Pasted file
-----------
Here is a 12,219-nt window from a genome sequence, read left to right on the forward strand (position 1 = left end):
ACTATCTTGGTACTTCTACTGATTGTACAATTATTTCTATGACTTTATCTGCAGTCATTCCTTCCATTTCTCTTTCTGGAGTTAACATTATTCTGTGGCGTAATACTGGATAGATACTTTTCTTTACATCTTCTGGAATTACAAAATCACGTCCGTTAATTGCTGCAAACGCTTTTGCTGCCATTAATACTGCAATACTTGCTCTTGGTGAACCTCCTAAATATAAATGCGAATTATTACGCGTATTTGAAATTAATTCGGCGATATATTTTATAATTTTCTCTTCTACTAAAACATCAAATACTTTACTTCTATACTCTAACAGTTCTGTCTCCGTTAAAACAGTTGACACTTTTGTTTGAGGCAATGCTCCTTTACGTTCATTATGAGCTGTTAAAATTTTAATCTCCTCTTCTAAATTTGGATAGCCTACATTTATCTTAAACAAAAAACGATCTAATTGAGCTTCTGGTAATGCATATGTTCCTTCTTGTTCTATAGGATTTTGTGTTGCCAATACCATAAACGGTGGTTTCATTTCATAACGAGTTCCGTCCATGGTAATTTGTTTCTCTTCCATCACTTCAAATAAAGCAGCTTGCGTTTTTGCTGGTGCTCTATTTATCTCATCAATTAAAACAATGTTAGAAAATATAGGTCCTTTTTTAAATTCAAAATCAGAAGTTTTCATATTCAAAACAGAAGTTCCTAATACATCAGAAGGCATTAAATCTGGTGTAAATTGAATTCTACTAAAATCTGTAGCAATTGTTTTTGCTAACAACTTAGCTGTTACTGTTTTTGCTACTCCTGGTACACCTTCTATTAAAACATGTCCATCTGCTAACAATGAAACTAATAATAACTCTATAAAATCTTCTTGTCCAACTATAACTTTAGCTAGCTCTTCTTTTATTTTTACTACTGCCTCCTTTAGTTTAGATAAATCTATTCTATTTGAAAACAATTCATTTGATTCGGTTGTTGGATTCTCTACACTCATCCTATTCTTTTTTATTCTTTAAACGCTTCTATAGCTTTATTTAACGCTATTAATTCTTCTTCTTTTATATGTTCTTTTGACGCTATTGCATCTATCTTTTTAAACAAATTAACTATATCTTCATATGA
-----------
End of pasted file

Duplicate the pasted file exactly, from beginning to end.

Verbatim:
Here is a 12,219-nt window from a genome sequence, read left to right on the forward strand (position 1 = left end):
ACTATCTTGGTACTTCTACTGATTGTACAATTATTTCTATGACTTTATCTGCAGTCATTCCTTCCATTTCTCTTTCTGGAGTTAACATTATTCTGTGGCGTAATACTGGATAGATACTTTTCTTTACATCTTCTGGAATTACAAAATCACGTCCGTTAATTGCTGCAAACGCTTTTGCTGCCATTAATACTGCAATACTTGCTCTTGGTGAACCTCCTAAATATAAATGCGAATTATTACGCGTATTTGAAATTAATTCGGCGATATATTTTATAATTTTCTCTTCTACTAAAACATCAAATACTTTACTTCTATACTCTAACAGTTCTGTCTCCGTTAAAACAGTTGACACTTTTGTTTGAGGCAATGCTCCTTTACGTTCATTATGAGCTGTTAAAATTTTAATCTCCTCTTCTAAATTTGGATAGCCTACATTTATCTTAAACAAAAAACGATCTAATTGAGCTTCTGGTAATGCATATGTTCCTTCTTGTTCTATAGGATTTTGTGTTGCCAATACCATAAACGGTGGTTTCATTTCATAACGAGTTCCGTCCATGGTAATTTGTTTCTCTTCCATCACTTCAAATAAAGCAGCTTGCGTTTTTGCTGGTGCTCTATTTATCTCATCAATTAAAACAATGTTAGAAAATATAGGTCCTTTTTTAAATTCAAAATCAGAAGTTTTCATATTCAAAACAGAAGTTCCTAATACATCAGAAGGCATTAAATCTGGTGTAAATTGAATTCTACTAAAATCTGTAGCAATTGTTTTTGCTAACAACTTAGCTGTTACTGTTTTTGCTACTCCTGGTACACCTTCTATTAAAACATGTCCATCTGCTAACAATGAAACTAATAATAACTCTATAAAATCTTCTTGTCCAACTATAACTTTAGCTAGCTCTTCTTTTATTTTTACTACTGCCTCCTTTAGTTTAGATAAATCTATTCTATTTGAAAACAATTCATTTGATTCGGTTGTTGGATTCTCTACACTCATCCTATTCTTTTTTATTCTTTAAACGCTTCTATAGCTTTATTTAACGCTATTAATTCTTCTTCTTTTATATGTTCTTTTGACGCTATTGCATCTATCTTTTTAAACAAATTAACTATATCTTCATATGA